Arriving at Chiang Mai airport after an overnight flight via Kuala Lumpur I was feeling pretty good having grabbed some rare sleep on board and was ready to start the ride that morning.

When the luggage belt was switched off and my bag had not arrived my heart sunk. Spent the next couple hours with airline staff before catching a taxi downtown to bike rental shop with the hope my bag was in Kuala Lumpur and could be put on next flight.

I had communicated with Tony’s Big Bikes 3 times about this ride and been assured a Kawasaki ER6N was reserved for me. Upon arrival I was informed no bike available. I asked what about those outside, ‘they were reserved yesterday’, but my reservation was weeks ago why would you give someone else preference? I was walking to main road feeling down, no bag, no bike and came across Pops rentals. Straight away I am offered a newer bike at better price. Forget Tony’s Big Bikes if coming to rent here guys.

Found my way back to airport where I was told my bag had not been found but they could fly it to me ‘in route’ the next day or day after when found. My helmet and jacket I carried on the plane, my phone was flat so no map but I decided to set off to Mae Hong Son using my faint memory of the road numbers I needed to take and thus started one of my best rides.

(2021 note – I refreshed the photos but they were from an iPhone 4)

I found a mall out of town and purchased a change of t-shirt and underpants for a few dollars and a toothbrush and toothpaste, some deodorant and sun block and had a big lunch of eye watering super spicy Thai chicken at KFC and was ready for a big ride all afternoon. I hate riding without gloves so stopped to try purchase a pair but in a country where half the people don’t wear helmets the request for gloves received a puzzled stare.

They say the road to MHS has 1864 corners by late afternoon I was actually wishing them to stop as fatigue started to set in but I had to push on and found the CB500X well suited to the task.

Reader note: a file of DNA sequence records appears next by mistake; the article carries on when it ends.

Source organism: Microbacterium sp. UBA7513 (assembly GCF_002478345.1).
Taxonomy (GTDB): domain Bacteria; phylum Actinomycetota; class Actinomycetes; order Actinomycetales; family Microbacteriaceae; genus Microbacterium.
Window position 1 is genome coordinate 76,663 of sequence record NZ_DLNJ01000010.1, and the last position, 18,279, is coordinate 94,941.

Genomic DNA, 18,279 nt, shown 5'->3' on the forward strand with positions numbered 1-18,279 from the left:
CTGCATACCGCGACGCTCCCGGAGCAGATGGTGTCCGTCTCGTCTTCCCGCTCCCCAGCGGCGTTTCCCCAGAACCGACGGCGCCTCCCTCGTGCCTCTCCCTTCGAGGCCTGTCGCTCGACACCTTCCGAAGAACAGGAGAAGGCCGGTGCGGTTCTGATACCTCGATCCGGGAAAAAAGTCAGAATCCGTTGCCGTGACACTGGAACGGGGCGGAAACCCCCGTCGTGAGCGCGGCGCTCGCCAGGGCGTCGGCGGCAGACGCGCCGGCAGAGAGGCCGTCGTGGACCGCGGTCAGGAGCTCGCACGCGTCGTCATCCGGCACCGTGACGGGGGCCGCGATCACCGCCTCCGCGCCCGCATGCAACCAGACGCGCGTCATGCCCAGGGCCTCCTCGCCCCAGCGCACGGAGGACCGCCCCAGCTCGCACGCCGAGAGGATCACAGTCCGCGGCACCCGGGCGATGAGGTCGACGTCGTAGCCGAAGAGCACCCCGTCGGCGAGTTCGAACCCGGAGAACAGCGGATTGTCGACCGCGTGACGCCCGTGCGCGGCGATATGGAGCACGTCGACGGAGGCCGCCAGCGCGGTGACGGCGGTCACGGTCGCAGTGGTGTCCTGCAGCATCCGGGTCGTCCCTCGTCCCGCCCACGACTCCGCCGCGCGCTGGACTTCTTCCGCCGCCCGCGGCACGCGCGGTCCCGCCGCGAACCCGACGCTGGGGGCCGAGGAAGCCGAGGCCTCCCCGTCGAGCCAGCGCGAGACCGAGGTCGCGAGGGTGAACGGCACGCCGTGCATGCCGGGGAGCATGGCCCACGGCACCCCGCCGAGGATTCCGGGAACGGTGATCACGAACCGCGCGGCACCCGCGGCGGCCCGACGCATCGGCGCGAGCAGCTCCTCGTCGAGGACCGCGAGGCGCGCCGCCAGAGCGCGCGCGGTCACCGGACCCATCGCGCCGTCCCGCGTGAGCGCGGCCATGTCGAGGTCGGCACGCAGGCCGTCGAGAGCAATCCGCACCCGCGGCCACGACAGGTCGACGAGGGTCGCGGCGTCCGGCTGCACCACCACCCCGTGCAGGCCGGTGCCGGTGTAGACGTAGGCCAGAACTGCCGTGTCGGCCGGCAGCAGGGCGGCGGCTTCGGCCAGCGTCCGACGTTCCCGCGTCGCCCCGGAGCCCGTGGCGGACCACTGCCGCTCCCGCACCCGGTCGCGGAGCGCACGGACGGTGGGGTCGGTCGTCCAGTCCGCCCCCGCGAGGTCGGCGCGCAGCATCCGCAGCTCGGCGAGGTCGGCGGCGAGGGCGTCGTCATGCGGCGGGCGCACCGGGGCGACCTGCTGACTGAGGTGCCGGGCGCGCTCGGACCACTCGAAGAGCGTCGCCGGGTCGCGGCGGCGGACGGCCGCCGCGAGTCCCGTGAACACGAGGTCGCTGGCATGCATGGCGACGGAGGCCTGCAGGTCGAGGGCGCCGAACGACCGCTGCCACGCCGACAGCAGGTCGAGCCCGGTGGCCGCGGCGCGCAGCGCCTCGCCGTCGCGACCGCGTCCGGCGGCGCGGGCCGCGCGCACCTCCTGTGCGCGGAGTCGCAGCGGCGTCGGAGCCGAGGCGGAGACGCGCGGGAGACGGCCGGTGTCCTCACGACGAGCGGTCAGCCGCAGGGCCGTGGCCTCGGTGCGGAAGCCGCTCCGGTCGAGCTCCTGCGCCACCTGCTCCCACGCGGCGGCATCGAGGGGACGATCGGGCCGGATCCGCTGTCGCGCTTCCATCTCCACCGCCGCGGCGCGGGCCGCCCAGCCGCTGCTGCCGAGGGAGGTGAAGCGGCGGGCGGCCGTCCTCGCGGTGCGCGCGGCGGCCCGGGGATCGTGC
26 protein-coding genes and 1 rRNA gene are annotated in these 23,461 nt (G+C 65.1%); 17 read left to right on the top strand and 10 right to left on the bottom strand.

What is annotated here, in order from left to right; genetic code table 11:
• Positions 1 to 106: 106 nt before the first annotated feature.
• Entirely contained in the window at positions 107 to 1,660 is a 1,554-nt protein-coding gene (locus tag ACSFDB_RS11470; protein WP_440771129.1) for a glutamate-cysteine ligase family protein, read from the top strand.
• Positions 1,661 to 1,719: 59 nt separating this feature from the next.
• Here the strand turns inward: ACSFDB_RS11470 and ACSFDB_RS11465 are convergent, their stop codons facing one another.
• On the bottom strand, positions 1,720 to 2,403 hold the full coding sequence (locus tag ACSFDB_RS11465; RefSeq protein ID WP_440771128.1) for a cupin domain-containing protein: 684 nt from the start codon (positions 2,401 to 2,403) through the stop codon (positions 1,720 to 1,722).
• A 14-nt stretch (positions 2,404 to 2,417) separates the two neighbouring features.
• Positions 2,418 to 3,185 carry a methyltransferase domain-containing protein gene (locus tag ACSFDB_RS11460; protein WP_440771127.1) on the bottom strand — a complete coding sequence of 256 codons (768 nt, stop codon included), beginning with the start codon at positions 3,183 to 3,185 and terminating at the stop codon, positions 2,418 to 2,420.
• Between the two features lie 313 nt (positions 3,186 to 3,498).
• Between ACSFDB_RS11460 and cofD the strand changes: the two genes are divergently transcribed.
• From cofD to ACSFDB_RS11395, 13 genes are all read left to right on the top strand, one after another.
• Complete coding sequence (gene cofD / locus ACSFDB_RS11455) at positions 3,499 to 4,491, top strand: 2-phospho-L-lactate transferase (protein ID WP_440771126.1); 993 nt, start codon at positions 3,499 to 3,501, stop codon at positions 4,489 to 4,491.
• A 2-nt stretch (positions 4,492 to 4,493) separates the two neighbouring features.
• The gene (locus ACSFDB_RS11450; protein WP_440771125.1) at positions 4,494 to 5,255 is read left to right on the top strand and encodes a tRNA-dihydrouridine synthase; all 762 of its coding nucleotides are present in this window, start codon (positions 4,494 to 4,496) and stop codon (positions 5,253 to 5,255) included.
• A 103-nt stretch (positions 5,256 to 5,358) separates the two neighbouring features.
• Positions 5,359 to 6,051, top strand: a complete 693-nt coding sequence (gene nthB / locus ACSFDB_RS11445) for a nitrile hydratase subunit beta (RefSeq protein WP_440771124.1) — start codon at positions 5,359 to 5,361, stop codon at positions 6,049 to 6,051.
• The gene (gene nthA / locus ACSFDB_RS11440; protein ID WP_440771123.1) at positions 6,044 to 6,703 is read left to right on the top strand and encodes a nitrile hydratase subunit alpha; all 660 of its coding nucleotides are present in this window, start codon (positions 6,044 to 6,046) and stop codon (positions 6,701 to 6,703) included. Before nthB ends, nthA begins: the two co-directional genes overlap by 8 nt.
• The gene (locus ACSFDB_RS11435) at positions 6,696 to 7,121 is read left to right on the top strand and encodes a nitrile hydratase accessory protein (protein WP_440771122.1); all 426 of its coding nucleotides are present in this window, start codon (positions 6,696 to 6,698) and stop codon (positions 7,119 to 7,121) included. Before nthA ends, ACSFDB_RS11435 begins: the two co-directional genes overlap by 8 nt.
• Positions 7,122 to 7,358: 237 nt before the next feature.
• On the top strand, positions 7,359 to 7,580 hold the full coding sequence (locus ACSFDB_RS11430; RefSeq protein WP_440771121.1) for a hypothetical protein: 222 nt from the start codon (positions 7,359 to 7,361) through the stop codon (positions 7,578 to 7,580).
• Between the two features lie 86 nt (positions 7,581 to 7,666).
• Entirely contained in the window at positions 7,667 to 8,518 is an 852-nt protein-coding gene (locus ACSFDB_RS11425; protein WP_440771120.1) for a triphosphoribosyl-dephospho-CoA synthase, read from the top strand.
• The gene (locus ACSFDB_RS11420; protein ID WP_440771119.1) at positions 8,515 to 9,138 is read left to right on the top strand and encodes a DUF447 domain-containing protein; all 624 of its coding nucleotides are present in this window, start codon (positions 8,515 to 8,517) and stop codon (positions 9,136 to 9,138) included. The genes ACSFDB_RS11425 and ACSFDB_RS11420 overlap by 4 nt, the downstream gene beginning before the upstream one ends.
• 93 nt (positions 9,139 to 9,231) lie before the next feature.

Superb viewpoint as you descend into the town of Mai Hong Son.

I phoned the airport and the good news was my bag had been found so I arranged for it to be flown to MHS regional airport the next morning. There was one last twist however, checking my camera which I had carried on plane with me I noticed the screen was no longer working.

So only iPhone photos for the blog. Day one route

Another late start the next day waiting for my bag at MHS airport but I was so glad it to see it. The clothes I could replace but not my GPS. I am still using the old Garmin 760 since the new models seem to lack user defined routing and it was comforting to be reunited with my little travelling buddy and felt at ease with life so despite way behind stopped for coffee.

About now I noticed the bike had no number plate. My heart sank as I thought it must have been stolen. I looked under seat but there was no registration paperwork so I had no plate and no paperwork for bike. Oh well I pushed on, it was another long day due to the late start but the riding was fantastic even if I felt a bit rushed. Day two route.

The road north of MHS climbs and descends a series of mountains but the view this day was obscured by smoke. Shame but after events so far decided that was minor thing.

Long day in saddle again
The colour clock in Chiang Rai

Day three I phone Pop rentals and I am not sure they understood the plate was missing but in end someone said no problem. I had already decided I was going to keep riding until stopped by police so this just confirmed my plan.

This day I did a loop ride from Chaing Rai. The smoke was very heavy in parts. I was planning to scale a mountain to see a viewpoint at Pu Chi Fa but I could not see the mountain from just a few kilometres away so would be no point. I eventually found my way to the golden triangle river junction. Day three route.

Lunch with view of two countries. After all the hippy scooter riding backpackers in Pai, it was interesting to sit and watch a river boat being escorted by two heavy armed speed boats and think not everywhere here is touristy yet.

I obtained new summer gloves in Chiang Rai. These cost $13 and as such not a lot of protection. Next day I rode to Nan on the famous 1148 but first I took a detour to the mountains that border with Laos. If you look at my route (here) then don’t follow the road I take from the 1155 to the 1093 there is another road called the big dipper you can find on GT rider forums that I was aiming for but missed.

The road across I took was part gravel and even small creek crossing but I was committed so kept on. The 1093 rides the mountains bordering Laos and brings you to a border market town before you descend back to the valley. Bit off the tourist trail. Had lunch with locals at a waterfall, just 40baht for Pad Thai including can of soft drink, this is the Thailand I like!

Some road photos of the 1148. I have ridden this road previously so tried to take different shots this time.